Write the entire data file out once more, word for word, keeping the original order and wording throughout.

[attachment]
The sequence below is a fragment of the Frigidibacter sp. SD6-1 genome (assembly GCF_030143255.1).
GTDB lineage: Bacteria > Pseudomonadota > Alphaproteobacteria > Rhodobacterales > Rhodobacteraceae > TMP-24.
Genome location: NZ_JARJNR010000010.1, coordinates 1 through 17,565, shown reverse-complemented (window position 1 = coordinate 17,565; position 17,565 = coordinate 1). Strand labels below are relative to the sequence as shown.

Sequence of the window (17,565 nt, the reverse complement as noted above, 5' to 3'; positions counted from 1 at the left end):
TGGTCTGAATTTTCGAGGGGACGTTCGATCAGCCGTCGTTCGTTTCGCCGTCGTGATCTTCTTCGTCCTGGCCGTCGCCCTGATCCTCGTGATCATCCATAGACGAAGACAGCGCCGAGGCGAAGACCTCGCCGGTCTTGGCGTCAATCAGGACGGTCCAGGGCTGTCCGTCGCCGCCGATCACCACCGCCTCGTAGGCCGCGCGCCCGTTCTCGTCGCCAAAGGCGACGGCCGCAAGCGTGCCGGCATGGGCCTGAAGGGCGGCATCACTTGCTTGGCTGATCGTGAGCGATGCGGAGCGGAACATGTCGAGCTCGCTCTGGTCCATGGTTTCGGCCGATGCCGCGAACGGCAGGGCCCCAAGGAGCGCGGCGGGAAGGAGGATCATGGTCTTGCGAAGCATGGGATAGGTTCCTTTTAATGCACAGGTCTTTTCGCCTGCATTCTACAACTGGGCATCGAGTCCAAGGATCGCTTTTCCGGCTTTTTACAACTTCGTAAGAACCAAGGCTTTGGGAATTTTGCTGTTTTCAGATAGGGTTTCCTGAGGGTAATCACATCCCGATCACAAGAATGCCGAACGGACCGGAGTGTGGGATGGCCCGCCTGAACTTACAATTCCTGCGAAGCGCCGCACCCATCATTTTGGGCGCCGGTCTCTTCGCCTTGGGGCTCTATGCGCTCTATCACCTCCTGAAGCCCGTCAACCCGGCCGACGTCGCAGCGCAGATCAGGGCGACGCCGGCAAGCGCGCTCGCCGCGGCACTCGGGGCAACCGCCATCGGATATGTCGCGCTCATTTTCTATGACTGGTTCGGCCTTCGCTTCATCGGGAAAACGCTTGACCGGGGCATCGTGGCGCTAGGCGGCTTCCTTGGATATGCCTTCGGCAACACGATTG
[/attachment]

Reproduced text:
The sequence below is a fragment of the Frigidibacter sp. SD6-1 genome (assembly GCF_030143255.1).
GTDB lineage: Bacteria > Pseudomonadota > Alphaproteobacteria > Rhodobacterales > Rhodobacteraceae > TMP-24.
Genome location: NZ_JARJNR010000010.1, coordinates 1 through 17,565, shown reverse-complemented (window position 1 = coordinate 17,565; position 17,565 = coordinate 1). Strand labels below are relative to the sequence as shown.

Sequence of the window (17,565 nt, the reverse complement as noted above, 5' to 3'; positions counted from 1 at the left end):
TGGTCTGAATTTTCGAGGGGACGTTCGATCAGCCGTCGTTCGTTTCGCCGTCGTGATCTTCTTCGTCCTGGCCGTCGCCCTGATCCTCGTGATCATCCATAGACGAAGACAGCGCCGAGGCGAAGACCTCGCCGGTCTTGGCGTCAATCAGGACGGTCCAGGGCTGTCCGTCGCCGCCGATCACCACCGCCTCGTAGGCCGCGCGCCCGTTCTCGTCGCCAAAGGCGACGGCCGCAAGCGTGCCGGCATGGGCCTGAAGGGCGGCATCACTTGCTTGGCTGATCGTGAGCGATGCGGAGCGGAACATGTCGAGCTCGCTCTGGTCCATGGTTTCGGCCGATGCCGCGAACGGCAGGGCCCCAAGGAGCGCGGCGGGAAGGAGGATCATGGTCTTGCGAAGCATGGGATAGGTTCCTTTTAATGCACAGGTCTTTTCGCCTGCATTCTACAACTGGGCATCGAGTCCAAGGATCGCTTTTCCGGCTTTTTACAACTTCGTAAGAACCAAGGCTTTGGGAATTTTGCTGTTTTCAGATAGGGTTTCCTGAGGGTAATCACATCCCGATCACAAGAATGCCGAACGGACCGGAGTGTGGGATGGCCCGCCTGAACTTACAATTCCTGCGAAGCGCCGCACCCATCATTTTGGGCGCCGGTCTCTTCGCCTTGGGGCTCTATGCGCTCTATCACCTCCTGAAGCCCGTCAACCCGGCCGACGTCGCAGCGCAGATCAGGGCGACGCCGGCAAGCGCGCTCGCCGCGGCACTCGGGGCAACCGCCATCGGATATGTCGCGCTCATTTTCTATGACTGGTTCGGCCTTCGCTTCATCGGGAAAACGCTTGACCGGGGCATCGTGGCGCTAGGCGGCTTCCTTGGATATGCCTTCGGCAACACGATTG